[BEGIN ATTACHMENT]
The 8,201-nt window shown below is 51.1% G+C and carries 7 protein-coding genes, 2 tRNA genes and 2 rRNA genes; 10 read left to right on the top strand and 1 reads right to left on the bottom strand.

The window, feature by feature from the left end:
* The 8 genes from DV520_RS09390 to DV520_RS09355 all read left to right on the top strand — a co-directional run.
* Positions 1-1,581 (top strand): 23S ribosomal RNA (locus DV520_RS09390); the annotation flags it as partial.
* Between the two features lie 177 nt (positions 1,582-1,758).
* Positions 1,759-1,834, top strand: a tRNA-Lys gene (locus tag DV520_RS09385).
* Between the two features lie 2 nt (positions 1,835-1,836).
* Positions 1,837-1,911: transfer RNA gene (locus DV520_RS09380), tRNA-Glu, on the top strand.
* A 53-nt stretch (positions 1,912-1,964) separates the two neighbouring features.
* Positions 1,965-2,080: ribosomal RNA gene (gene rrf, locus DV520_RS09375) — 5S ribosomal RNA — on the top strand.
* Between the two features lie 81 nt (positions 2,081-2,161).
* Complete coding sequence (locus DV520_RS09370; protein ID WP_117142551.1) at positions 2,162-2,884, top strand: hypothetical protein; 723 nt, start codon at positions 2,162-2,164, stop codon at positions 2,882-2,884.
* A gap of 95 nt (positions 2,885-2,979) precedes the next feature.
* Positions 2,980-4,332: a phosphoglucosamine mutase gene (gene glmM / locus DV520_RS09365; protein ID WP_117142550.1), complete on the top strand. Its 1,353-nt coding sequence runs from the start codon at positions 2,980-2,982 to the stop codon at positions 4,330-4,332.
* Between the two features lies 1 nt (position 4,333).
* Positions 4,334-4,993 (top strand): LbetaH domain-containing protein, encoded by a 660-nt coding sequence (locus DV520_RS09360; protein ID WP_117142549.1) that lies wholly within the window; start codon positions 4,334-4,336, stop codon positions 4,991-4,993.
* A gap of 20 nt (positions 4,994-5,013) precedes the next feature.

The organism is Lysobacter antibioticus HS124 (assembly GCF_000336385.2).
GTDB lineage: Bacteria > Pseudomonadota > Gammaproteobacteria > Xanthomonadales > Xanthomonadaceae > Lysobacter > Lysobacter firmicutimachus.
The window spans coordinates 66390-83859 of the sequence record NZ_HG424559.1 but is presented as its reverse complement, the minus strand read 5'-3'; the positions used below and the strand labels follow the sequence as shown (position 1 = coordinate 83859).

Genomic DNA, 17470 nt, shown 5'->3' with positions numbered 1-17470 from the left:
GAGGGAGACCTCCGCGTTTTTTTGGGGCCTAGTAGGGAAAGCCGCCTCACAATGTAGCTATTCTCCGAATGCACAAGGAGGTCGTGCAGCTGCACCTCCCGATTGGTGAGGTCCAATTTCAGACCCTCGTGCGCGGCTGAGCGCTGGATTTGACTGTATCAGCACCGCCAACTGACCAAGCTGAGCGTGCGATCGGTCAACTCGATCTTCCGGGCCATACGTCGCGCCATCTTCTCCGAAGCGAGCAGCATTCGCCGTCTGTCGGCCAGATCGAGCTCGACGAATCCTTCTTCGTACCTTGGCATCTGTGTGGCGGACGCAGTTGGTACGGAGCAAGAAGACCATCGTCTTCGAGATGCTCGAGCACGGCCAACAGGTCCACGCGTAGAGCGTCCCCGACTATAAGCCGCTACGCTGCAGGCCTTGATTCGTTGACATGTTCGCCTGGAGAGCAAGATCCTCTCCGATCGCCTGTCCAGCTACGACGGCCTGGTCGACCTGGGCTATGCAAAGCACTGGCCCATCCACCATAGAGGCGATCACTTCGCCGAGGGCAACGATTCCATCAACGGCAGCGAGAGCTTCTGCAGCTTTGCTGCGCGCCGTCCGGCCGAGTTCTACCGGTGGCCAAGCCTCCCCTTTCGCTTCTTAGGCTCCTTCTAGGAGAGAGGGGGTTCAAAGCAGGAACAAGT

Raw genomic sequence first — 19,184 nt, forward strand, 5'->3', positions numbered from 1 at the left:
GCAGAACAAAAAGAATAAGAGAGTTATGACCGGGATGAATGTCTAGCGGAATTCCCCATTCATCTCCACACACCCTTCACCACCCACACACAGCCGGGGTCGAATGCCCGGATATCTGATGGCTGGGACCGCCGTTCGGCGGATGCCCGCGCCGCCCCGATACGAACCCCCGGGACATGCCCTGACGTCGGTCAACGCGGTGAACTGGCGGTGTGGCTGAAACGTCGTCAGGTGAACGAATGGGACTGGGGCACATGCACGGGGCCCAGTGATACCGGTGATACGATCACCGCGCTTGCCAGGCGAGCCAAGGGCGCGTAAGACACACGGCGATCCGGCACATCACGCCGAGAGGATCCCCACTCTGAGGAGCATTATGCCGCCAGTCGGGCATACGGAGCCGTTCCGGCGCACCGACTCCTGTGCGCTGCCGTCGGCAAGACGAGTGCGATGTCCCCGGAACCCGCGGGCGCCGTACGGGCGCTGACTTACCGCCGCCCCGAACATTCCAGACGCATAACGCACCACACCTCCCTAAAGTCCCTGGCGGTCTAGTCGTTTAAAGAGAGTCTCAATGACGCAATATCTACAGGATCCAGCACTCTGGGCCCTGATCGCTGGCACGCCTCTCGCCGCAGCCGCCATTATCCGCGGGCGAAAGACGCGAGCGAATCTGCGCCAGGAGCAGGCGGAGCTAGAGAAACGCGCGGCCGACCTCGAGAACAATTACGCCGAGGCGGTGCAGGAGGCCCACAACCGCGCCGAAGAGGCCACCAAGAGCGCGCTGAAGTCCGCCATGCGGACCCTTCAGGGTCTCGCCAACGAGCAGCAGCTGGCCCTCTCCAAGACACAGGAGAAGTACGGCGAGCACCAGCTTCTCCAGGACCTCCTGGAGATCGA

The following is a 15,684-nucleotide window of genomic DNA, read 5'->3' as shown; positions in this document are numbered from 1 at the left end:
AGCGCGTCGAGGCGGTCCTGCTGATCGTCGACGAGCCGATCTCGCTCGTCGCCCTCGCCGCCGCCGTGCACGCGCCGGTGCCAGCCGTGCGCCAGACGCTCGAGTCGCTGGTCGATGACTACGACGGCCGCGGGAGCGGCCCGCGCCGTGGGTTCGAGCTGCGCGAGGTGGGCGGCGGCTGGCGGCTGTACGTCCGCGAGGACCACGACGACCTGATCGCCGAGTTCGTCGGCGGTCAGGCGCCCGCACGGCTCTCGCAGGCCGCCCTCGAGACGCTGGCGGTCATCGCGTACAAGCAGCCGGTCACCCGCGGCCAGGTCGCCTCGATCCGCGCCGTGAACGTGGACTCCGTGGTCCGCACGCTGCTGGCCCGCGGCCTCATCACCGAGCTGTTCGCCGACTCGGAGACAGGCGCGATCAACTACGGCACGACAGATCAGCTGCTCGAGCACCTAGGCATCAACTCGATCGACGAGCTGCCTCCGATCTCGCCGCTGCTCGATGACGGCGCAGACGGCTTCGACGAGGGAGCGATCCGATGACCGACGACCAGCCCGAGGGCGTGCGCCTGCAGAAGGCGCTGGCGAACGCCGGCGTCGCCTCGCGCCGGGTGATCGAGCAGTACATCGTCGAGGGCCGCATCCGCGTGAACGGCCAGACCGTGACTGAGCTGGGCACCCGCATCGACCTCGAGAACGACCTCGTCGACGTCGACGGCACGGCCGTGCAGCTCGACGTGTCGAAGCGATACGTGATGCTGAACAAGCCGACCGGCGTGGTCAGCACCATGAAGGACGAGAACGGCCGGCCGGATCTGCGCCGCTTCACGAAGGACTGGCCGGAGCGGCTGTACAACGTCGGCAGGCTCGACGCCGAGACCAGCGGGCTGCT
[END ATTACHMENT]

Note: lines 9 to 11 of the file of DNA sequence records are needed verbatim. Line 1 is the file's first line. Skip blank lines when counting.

* A 53-nt stretch (positions 1,912-1,964) separates the two neighbouring features.
* Positions 1,965-2,080: ribosomal RNA gene (gene rrf, locus DV520_RS09375) — 5S ribosomal RNA — on the top strand.
* Between the two features lie 81 nt (positions 2,081-2,161).